Paying touts for MBBS admissions? It will be cancelled, warns Medical Council
NEET rules make counselling for MBBS admissions mandatory, but touts are making offers to candidates to join private colleges directly after paying hefty sumsUpdated: Jul 18, 2017 19:56 IST
It’s raining text messages on candidates who have qualified National Eligibility cum Entrance Test (NEET) this year from touts promising them seats in private medical colleges for anything between Rs 10 lakh to Rs 1.25 crore. Anyone tempted by such offers and skipping NEET counselling, which is mandatory for joining medical and dental programmes, runs the risk of having his or her admission cancelled, a senior Medical Council of India (MCI) official has warned.
He said such candidates would be caught out by the MCI as it gets lists from all state governments of all students who have appeared for counselling and selected their colleges.
“Students who get direct admission by paying money to agents or the colleges can be caught easily and we will cancel their admission,” he said.
While NEET rules mandate admissions only through counselling, many people have complained of a flood of text messages from ‘agents’ or touts guaranteeing seats for money - without counselling.
When this correspondent, as a parent of a candidate qualifying NEET, met some of the touts, most were offering admissions to well known institutes in Uttar Pradesh.
“If you pay Rs 10 lakh, we can get your son admitted to any of the private medical colleges in UP,” one ‘agent’ with an office in a posh east Delhi colony said.
This amount was over and above the regular college fee. Assuring that the admission would be valid, the ‘agent’ promised to introduce the candidate to the chairman of a private college in the state who would accept the amount as ‘donation’.
“My commission is only Rs 2 lakh per admission. If you can bring more candidates, I can pay you half from my share, ie, Rs 1 lakh as your commission,” he offered.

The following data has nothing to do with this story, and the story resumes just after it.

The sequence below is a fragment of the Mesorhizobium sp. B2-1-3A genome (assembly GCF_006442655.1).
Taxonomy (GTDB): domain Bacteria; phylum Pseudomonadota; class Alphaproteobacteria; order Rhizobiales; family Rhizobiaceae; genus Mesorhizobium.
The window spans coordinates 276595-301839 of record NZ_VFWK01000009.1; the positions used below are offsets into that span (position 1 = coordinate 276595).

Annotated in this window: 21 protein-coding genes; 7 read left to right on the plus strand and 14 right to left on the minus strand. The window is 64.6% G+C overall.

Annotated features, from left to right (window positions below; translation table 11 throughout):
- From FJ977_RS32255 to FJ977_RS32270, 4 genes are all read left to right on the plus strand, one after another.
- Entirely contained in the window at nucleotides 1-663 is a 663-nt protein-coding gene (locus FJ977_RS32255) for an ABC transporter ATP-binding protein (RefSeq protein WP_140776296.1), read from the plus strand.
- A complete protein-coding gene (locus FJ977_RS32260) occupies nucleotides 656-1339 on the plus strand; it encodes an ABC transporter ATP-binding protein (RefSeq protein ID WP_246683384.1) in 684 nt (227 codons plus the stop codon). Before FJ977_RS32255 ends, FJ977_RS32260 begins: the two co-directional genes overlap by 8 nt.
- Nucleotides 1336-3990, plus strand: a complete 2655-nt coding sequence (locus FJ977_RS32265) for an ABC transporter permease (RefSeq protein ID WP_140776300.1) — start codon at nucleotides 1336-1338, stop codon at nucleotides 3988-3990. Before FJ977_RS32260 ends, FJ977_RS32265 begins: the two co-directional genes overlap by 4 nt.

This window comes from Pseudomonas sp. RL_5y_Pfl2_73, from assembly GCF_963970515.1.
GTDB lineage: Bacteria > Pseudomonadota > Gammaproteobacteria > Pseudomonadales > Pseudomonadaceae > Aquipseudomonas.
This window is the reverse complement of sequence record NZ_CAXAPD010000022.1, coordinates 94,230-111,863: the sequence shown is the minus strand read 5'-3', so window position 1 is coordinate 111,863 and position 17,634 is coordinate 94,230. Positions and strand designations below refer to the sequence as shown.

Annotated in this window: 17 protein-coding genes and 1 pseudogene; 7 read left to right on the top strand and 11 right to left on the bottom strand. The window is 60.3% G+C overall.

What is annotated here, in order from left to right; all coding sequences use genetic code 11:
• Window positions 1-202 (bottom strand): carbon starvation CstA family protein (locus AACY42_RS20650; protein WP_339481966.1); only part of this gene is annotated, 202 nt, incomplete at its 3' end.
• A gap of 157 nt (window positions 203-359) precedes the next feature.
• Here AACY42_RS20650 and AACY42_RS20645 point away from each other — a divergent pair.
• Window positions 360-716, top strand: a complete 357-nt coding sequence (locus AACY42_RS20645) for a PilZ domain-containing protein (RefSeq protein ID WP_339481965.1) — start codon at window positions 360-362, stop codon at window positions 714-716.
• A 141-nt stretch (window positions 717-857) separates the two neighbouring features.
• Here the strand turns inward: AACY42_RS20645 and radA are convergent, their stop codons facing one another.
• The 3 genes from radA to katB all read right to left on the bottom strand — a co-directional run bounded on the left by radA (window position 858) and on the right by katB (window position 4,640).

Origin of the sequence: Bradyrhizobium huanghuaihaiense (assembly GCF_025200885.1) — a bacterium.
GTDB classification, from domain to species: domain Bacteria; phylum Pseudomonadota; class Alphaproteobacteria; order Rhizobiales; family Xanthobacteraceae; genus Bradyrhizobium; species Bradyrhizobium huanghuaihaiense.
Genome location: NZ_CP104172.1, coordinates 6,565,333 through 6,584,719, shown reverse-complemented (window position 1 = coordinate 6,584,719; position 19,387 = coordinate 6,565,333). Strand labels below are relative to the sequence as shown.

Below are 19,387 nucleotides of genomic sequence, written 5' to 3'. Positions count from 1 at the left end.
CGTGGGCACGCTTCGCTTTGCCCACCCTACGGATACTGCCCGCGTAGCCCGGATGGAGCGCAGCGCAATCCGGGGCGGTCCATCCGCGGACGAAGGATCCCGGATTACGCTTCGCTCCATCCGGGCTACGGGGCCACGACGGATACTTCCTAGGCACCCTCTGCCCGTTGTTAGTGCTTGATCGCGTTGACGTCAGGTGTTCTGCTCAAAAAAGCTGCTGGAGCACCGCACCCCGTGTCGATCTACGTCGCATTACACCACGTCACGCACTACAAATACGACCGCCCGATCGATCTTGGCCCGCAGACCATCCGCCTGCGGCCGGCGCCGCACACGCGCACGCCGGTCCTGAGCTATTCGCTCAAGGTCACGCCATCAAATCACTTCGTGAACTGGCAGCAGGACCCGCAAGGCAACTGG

Another ‘agent’ in central Delhi ‘advertised’ a seat in a top medical college in Karnataka for Rs 1.25 crore.
None of the agents, however, said they had access to government colleges though some claimed they could “influence” government counselling as well.
“If the candidate hasn’t applied for online counselling, he will have to pay Rs 5 lakh extra for getting his name included through the back door,” another ‘agent’ said.
Academic experts warn students against falling into such traps. Many candidates with low NEET ranks might find such offers tempting but they should know it is illegal and will land them in trouble. NEET counselling is mandatory and joining a medical college directly can lead to disqualification of a candidate. Any attempts to gain a “back door entry” through an agent will not be recognised by the Medical Council of India (MCI) which oversees medical education.
Counselling of students is being done by the Medical Counselling Committee.
“Candidates have to apply for online counselling and then get all documents verified for admissions. After that they have to give names of preferred colleges and if they qualify for admissions in those colleges on the basis of their NEET marks they will be admitted,” the MCI official said.
“This is the only legal way to get admission,” he added.
Last year, the MCI cancelled the admission of 519 students from 37 medical colleges across the country for taking direct admission to colleges and skipping the counselling process.
These students are now fighting a court battle to legalise their admissions.
A number of medical colleges are also reportedly misleading candidates by asking them to take direct admission through management quotas.
“There is no management quota after NEET was implemented in 2016 and all admissions are through counselling,” the MCI official said.
Out of 12 lakh students appearing appeared for NEET 2017, 6 lakh have qualified.
But according to the website of the Medical Council of India, there are only 59,570 MBBS seats available.
There are 26,000 seats available for BDS aspirants as per the Dental Council of India, which regulates the programme.
Since MBBS is a more popular choice, students and their parents are desperate to try out all possible means to secure a seat.